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Memory Studies and the Eighteenth Century

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Peer reviewed: 
Yes, item is peer reviewed.
Date created: 
2019-01-17
Abstract: 

In Memory in Culture, Astrid Erll contends that if we want to understand the various crises of the present, we need to consider the “mental, discursive, and habitual paradigms that were formed in long historical processes – via cultural memory.” In the current climate of debates about the national past, it is timely to take stock of the field of memory studies, as such studies can help us understand, as Ann Rigney suggests, “how stories about the past emerge as common points of reference and, in the process, help to define collective identities.” This article will provide some background to the field of memory studies and discuss two important new directions in the field: a concern with the mediation of memory and an interest in postcolonial, transnational, and “traveling” memory. The specific objective is to consider the relevance of memory studies for scholars of 18th‐century literature and, conversely, the relevance of 18th‐century literature for the field of memory studies. The broader aim is to encourage further work that will focus attention on the constructedness of even the most long‐standing and pervasive national memories.

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Article
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Imagining the Miscellaneous Nation: James Watson's Choice Collection of Comic and Serious Scots Poems

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Peer reviewed:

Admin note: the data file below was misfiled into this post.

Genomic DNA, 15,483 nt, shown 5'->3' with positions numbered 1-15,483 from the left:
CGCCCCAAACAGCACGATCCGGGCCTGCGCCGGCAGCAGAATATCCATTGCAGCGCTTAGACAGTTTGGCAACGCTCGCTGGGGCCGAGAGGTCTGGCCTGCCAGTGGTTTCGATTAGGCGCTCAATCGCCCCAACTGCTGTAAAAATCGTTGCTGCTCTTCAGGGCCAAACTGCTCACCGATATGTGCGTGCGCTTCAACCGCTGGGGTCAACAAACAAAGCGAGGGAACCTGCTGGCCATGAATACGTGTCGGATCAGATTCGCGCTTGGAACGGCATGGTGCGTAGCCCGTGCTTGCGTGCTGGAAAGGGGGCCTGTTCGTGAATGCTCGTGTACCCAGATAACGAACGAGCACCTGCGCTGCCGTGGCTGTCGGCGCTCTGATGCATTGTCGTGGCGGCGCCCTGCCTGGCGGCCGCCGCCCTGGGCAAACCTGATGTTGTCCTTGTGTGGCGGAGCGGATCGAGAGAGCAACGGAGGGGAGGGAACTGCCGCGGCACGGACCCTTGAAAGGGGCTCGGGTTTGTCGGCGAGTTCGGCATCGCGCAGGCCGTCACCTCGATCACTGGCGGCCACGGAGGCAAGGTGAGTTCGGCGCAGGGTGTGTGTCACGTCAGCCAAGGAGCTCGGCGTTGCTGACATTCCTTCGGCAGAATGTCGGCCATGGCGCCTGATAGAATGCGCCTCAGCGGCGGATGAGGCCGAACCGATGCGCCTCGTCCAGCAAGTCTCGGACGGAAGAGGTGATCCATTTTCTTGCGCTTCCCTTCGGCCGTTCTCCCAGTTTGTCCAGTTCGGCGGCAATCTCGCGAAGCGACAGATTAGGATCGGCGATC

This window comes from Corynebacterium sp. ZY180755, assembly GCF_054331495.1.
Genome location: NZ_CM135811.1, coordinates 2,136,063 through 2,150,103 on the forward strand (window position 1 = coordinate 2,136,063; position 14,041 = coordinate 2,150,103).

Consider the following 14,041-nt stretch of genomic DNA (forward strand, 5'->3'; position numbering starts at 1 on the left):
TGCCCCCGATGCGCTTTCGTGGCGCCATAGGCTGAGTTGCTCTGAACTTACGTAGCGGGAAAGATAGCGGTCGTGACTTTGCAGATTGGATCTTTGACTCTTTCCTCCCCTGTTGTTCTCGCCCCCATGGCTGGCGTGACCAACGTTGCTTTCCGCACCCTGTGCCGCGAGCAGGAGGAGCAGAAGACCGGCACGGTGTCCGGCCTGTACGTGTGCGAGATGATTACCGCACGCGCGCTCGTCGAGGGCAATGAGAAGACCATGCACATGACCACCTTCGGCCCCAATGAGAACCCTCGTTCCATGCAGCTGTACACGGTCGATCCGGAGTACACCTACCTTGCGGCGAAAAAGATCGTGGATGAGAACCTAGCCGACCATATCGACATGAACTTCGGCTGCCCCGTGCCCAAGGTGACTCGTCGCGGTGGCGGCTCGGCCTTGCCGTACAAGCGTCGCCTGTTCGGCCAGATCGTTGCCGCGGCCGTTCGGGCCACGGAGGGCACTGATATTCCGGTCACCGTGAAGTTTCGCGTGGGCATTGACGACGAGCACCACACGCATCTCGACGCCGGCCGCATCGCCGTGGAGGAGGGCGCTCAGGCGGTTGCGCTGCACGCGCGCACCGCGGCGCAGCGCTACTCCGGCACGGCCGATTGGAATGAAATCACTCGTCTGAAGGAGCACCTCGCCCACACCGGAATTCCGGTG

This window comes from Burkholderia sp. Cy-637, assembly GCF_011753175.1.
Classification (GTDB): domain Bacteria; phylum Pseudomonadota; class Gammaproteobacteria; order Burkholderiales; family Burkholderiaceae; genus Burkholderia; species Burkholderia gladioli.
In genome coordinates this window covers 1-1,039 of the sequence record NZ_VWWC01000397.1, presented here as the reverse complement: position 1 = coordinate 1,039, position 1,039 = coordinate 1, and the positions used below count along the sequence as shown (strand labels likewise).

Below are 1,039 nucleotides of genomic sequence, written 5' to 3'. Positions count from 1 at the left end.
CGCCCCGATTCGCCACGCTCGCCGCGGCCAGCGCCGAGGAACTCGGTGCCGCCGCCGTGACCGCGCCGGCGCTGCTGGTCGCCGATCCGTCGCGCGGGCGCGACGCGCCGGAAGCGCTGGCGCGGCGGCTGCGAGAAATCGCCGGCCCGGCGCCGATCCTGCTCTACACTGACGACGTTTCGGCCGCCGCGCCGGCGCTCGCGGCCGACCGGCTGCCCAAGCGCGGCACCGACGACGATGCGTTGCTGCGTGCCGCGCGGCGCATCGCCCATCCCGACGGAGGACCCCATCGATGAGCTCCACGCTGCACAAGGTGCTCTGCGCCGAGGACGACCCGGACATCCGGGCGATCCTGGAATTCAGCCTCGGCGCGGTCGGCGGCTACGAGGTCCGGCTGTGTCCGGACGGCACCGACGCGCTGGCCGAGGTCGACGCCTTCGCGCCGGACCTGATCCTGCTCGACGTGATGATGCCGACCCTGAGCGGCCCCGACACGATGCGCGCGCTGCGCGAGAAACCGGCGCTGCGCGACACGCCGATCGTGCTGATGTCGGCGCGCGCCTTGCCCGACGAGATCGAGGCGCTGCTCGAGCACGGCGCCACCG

Yes, item is peer reviewed.
Date created: 
2011-09-01
Abstract: 

As the first published anthology of Scottish poetry, the Choice Collection of Comic and Serious Scots Poems has long been regarded as a milestone in Scottish literary history. But acknowledgments of the Choice Collection's importance have historically been coupled with criticisms about its content. In particular, the Collection has been taken to task for its seeming disregard for genre or tone. This essay seeks to reevaluate the assessment of the Choice Collection as a “flawed” text by considering the Collection in relation to several contemporary miscellanies. Furthermore, it investigates the national impulse behind Watson's employment of this particular genre. Recognizing the competing interests at stake in the Scottish political landscape of 1706, Watson uses the imaginative space of the miscellany to bring readers of different tastes and interests together to promote the cause of Scotland at a time when the nation's very existence was under threat. Such a rereading of Watson's collection also contributes toward a reevaluation of the impression that Scottish literature after the Act of Union is pathologically split, a reflection of what G. Gregory Smith referred to as the “Caledonian antisyzygy.”

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Article
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Between Archive and Repertoire: Astley's Amphitheatre, Early Circus, and Romantic-Era Song Culture

Author: 
Peer reviewed: 
Yes, item is peer reviewed.
Date created: 
2019-12
Document type: 
Article
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From Fingal's Harp to Flora's Song: Scotland, Music and Romanticism

Author: 
Peer reviewed: 
Yes, item is peer reviewed.